IMF’s Christine Lagarde Calling for Outright Government Theft


Christine Lagarde, chair person of the IMF, has called for making the “Cyprus Solution” of confiscating portions of savers’ cash in bank a common government policy.

Piggybacking on last week’s call by the IMF for setting up an agency that would be responsible for either closing or salvaging troubled banks across the continent, Mrs Lagarde’s proposed “funding” such an agency with money drained from savings held by bank customers. Mrs Lagarde’s ingenuity and arrogance seems to be boundless, to say the least. (It is equally obvious that her knowledge of real-world economics, on the other hand, is painfully limited.)

The proposed move which can only be seen as a departure of “civilised” nations’ governments from the rule of law is nothing short of an announcement that governments will be committing outright theft in the near future. Gone are the days when they at least tried to conceal their acts and disguise them in the form of taxes, even frivolous ones, for some “common good” — which in light of the real purpose for tax money being spent on, namely paying interest on bonds issued for central banks’ and private banks’ money creation also known as “fractional reserve lending”, had become increasingly questionable anyway.

Wolfgang Schäuble, finance minister of Germany, had already suggested that governments should help themselves at will after the Cyprus precedent earlier this year.

Under the proposed wider scheme, a suggested figure of ten percent of savings should be confiscated in order to bail out struggling banks (that are cash-strapped although they already hold client monies but only failed to manage their affairs properly). It should be noted here that client monies held at banks were already subjected to taxation (in order to pay for the ever-day business of the banks which is money creation through “fractional reserve lending”, resulting in inflation which is effectively another “tax” and takes another percentage out of the value of those monies; as a result, private households already paying twice for government and banking mistakes at present ought to be forced to pay for them out of their pockets for a third time). Any bank holdings, including even smallest amounts, ought to be affected equally.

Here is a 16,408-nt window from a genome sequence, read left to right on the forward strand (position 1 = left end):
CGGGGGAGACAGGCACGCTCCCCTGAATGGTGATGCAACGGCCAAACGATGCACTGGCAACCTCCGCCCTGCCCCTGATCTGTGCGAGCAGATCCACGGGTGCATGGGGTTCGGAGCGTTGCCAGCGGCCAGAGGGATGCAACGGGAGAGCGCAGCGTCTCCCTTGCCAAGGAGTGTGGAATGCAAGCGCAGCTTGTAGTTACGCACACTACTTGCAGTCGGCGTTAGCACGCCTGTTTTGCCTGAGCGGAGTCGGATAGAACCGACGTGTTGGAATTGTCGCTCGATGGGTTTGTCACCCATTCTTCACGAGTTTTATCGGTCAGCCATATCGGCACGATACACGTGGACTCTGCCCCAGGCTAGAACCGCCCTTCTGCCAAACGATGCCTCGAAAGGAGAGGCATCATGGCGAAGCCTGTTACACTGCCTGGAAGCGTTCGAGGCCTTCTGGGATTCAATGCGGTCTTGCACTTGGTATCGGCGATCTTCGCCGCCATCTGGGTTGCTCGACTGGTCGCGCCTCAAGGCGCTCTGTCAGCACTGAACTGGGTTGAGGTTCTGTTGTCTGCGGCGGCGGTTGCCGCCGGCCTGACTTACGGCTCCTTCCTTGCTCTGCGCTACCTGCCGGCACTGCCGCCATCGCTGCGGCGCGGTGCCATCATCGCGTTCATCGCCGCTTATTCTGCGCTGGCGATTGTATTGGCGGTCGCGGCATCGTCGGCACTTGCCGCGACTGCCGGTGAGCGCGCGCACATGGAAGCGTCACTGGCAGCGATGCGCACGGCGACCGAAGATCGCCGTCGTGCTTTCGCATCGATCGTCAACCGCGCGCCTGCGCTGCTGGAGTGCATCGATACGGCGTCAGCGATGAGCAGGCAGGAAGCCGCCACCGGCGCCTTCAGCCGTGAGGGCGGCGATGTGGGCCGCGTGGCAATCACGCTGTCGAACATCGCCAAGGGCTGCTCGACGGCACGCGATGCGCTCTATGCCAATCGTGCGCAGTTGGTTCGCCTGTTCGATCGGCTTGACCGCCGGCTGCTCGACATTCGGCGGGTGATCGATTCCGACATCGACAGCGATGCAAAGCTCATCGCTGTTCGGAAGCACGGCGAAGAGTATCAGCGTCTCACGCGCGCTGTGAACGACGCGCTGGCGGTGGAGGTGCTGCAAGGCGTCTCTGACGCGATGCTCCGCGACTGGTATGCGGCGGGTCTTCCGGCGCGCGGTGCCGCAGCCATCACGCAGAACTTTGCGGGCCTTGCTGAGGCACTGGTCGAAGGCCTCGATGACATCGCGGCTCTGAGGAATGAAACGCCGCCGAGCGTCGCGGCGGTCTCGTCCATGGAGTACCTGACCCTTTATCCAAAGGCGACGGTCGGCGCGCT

Tiny little details like whose property cash in bank is and that savers are only loaning out their money to the bank to receive some interest in turn (or not) do not seem to matter here. Neither does  property law (nor criminal law), as it seems.

Whether or not this is a good idea and will increase stability in society at a time of possible turmoil remains to be seen. One might be tempted to make an educated guess though (which obviously is a lot more than an IMF head is capable of).

That move should make it obvious to anyone that Asset Protection is a necessity for each and everyone, starting with “fortunes” as little as €500 or €1,000 or currency equivalent. No one likes nor can afford to lose ten percent of their holdings, be it an actual loss of €50 or €5m, and therefore needs to prepare appropriately for their individual situation. Suitable strategies include cashing out of any bank holdings, bonds, stocks, mutual funds, ETFs or similar — in fact everything that needs to travel as paper money through a bank account — and moving these amounts into tangibles. Real estate is only a partial solution as it may be heavily affected by any ensuing additional economic downturn (or breakdown) with prices particularly for overvalued residential properties vulnerable to severe corrections and losses. Commodities-based investments as well as anything of intrinsic value might be suited best for weathering any economic storm as is investing in businesses that provide essential products or services and will be operative even during “hard times”.